Labour AGM: First names on the teamsheet

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THE Labour AGM always has its winners and losers, however they decide to handle the edgy issue of choosing who should have a seat at Camden’s council cabinet. Maybe it could be described as a nice headache for leader Sarah Hayward to have, as she looks across a room of so many councillors. But voting in your best team from a squad of 40 is a headache nonetheless, and the larger the group, inevitably, the harder it is to please everyone.

And so it was that the election glory glow was dimmed a little among some of the last week’s winners as the spoils were divided up internally on Wednesday evening. Ears pricked straight away when Sue Vincent, a former deputy leader at the Town Hall lest not forget, was removed from the planning chair role. It was hard to see where she had put a foot wrong in what from the outside looks like a pretty thankless role. But the group opted for former mayor Heather Johnson instead, a choice apparently sold, rightly or wrongly, as a match-up between a candidate pledging to squeeze the most out of developers and one who as looking to curb their excesses.

There was joy for Georgia Gould, rewarded for not scarpering off to be an MP as the whispers said she would, and Sally Gimson, who very publicly did have such scarpering in mind but still ended up with the top vote in Highgate, and is therefore entitled to say to this week: So, nerrr. Both were elevated to the cabinet.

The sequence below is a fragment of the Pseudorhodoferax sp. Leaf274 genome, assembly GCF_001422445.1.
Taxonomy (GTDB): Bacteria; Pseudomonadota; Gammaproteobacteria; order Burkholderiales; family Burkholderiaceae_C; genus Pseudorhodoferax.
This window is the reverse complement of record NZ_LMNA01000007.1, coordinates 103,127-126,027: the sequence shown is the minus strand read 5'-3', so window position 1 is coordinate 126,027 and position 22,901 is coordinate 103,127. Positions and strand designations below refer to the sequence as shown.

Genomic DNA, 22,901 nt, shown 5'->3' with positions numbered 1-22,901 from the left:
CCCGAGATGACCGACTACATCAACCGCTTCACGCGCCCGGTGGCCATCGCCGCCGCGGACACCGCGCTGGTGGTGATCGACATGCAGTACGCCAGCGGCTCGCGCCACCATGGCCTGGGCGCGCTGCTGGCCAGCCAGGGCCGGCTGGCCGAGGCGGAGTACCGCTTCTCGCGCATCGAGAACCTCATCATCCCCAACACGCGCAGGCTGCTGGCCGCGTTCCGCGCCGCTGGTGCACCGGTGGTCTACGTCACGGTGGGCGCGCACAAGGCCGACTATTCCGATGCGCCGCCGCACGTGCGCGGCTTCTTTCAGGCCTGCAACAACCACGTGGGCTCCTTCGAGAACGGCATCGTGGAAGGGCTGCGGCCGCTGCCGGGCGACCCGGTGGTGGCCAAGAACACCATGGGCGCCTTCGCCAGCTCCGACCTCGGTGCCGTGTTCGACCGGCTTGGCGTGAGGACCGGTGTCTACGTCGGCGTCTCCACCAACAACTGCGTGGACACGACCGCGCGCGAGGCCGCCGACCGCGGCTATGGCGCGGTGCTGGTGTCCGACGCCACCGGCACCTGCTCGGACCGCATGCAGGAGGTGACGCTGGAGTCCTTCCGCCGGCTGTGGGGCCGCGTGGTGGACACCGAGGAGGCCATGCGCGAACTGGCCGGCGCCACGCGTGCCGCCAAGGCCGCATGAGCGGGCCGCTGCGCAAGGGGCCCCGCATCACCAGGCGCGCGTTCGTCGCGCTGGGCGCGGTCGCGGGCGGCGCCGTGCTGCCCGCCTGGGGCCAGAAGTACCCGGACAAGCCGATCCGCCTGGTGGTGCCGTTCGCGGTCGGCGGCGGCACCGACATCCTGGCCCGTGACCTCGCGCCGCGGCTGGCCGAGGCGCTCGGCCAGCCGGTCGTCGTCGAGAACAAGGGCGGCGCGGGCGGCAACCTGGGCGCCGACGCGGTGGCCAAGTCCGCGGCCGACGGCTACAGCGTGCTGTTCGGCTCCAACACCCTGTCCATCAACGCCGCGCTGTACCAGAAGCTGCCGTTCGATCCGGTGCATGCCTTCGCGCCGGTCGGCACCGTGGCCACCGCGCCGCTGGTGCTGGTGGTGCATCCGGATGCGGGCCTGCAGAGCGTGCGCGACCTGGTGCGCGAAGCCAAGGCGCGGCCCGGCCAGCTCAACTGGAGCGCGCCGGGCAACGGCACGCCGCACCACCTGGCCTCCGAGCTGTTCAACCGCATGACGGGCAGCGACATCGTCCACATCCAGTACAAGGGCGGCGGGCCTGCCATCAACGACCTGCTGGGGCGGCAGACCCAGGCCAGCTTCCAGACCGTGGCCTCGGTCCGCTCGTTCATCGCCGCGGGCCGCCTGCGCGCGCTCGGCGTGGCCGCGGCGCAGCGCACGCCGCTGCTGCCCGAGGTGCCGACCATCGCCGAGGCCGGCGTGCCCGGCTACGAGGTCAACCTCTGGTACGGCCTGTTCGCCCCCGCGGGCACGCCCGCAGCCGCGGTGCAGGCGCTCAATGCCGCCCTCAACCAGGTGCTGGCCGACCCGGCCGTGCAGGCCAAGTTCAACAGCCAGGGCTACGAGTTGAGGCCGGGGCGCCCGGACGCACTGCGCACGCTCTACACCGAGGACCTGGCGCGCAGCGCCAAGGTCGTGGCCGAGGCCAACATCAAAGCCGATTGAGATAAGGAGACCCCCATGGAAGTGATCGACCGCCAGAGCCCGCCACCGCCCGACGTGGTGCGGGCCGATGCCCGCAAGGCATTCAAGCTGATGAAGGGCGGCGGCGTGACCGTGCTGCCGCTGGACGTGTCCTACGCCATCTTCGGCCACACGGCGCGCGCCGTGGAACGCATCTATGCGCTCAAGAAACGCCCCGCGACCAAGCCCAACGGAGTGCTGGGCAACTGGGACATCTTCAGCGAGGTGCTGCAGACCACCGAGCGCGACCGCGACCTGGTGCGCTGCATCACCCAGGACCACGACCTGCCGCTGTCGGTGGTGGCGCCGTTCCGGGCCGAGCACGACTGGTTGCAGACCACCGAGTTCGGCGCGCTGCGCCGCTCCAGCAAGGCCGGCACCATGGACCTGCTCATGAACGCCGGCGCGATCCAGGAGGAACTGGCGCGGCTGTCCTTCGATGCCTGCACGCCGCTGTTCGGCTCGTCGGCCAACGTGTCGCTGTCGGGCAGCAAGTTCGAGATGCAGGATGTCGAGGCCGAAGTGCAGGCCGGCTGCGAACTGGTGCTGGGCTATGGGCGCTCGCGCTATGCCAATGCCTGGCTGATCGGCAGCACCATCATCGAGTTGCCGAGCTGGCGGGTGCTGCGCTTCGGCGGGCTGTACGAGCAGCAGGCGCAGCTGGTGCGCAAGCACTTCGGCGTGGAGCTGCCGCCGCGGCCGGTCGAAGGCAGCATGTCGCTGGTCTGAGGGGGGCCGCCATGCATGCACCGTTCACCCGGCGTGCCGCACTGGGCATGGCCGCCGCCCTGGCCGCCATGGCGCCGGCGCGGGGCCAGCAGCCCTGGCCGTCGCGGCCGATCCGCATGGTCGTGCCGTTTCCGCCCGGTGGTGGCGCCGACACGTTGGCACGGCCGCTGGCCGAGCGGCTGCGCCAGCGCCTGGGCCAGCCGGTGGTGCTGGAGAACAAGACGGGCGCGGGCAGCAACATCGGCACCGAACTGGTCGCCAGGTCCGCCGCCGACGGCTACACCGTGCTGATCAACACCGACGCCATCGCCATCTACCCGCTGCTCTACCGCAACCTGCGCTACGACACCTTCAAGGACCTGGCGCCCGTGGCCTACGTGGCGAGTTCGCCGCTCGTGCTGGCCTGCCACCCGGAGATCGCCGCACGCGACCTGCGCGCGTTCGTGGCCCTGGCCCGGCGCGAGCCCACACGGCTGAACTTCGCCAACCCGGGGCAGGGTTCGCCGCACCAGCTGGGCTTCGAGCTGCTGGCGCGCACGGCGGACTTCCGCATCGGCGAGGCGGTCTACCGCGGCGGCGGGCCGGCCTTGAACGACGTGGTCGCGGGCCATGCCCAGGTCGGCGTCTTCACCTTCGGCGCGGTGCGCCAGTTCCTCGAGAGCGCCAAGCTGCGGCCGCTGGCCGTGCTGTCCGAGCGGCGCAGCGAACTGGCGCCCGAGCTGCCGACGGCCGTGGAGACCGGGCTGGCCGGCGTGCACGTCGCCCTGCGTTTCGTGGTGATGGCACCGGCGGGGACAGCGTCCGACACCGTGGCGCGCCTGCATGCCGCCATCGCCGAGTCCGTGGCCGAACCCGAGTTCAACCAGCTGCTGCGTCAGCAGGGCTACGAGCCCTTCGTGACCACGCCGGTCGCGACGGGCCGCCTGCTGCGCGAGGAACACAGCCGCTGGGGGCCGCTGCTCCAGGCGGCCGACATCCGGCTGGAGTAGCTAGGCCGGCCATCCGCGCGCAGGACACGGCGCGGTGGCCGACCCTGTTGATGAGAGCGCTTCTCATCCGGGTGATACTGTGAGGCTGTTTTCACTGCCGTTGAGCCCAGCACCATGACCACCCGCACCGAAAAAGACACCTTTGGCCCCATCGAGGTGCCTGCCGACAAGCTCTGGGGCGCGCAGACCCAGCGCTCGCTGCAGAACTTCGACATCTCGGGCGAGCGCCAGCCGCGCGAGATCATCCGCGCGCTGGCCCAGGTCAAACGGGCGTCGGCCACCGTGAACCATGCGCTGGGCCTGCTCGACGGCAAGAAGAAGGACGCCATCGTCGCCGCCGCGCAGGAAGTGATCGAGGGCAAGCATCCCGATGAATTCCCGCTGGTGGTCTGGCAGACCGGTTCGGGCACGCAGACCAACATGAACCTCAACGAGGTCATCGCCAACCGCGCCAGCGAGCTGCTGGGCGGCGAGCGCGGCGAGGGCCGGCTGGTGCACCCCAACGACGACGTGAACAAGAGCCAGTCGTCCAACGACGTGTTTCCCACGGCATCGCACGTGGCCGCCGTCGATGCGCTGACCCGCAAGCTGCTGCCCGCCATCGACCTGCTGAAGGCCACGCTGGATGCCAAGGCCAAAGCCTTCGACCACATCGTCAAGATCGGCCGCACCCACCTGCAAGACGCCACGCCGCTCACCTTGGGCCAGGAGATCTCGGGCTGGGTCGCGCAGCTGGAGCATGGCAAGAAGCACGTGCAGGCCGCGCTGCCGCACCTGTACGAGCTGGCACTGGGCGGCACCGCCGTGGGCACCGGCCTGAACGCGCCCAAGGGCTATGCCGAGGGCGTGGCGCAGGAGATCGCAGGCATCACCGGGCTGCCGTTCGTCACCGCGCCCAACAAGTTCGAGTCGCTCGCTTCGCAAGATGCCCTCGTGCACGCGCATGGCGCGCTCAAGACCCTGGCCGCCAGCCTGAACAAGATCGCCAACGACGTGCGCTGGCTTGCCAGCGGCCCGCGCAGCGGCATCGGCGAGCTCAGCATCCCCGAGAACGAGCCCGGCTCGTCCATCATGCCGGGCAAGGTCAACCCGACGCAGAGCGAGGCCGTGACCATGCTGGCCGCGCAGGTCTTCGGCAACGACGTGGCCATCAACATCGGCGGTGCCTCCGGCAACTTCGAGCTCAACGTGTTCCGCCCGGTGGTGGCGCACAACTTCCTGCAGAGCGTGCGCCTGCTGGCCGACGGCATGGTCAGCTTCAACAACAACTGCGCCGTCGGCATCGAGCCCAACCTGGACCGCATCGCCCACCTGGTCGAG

Jonathan Simpson meanwhile moved up too. He would eat his own knuckles, you get the impression, if he was left feeling frozen out on the backbenches, having failed in previous attempts to land a cabinet role and now accustom to being bigger news after two very successful stints as mayor.

It all meant Nash Ali, who was leading the whole show two years ago, dropped onto those now crowded backbenches, a democratically-decided demotion which has left a lump in the throat among friends who at one time wondered whether he should ever have been challenged for the number one role in the first place. 

Sarah, however, has been more dynamic and holds the power. As said in the last post, harking back to that heady night when she took control in 2012 and the thinness of her original victory is becoming less and less worthwhile, for the Haywardites now outnumber the Tulipistas. This was said to be the reason that members did not vote in bigger numbers for Thomas Gardiner, who has waited long enough for a turn in a senior role. A couple of sources said his rally for cabinet had been somehow hampered by the mess in Kilburn last year when Mike Katz  – let’s hazard a guess and call Mike a Sarah backer – was de-selected in their ward. Thomas has always said he was as shocked as everyone else when Mike was ditched from the ticket.

Any arguments that the group is still split down these grounds was clearly lost on some of the new influx, a few of whom were perplexed to find themselves straight off the bat being bombarded by politicking for positions. There was also the retention of Maryam Eslamdoust as licensing chair for the conspiracy-busters to fall back on.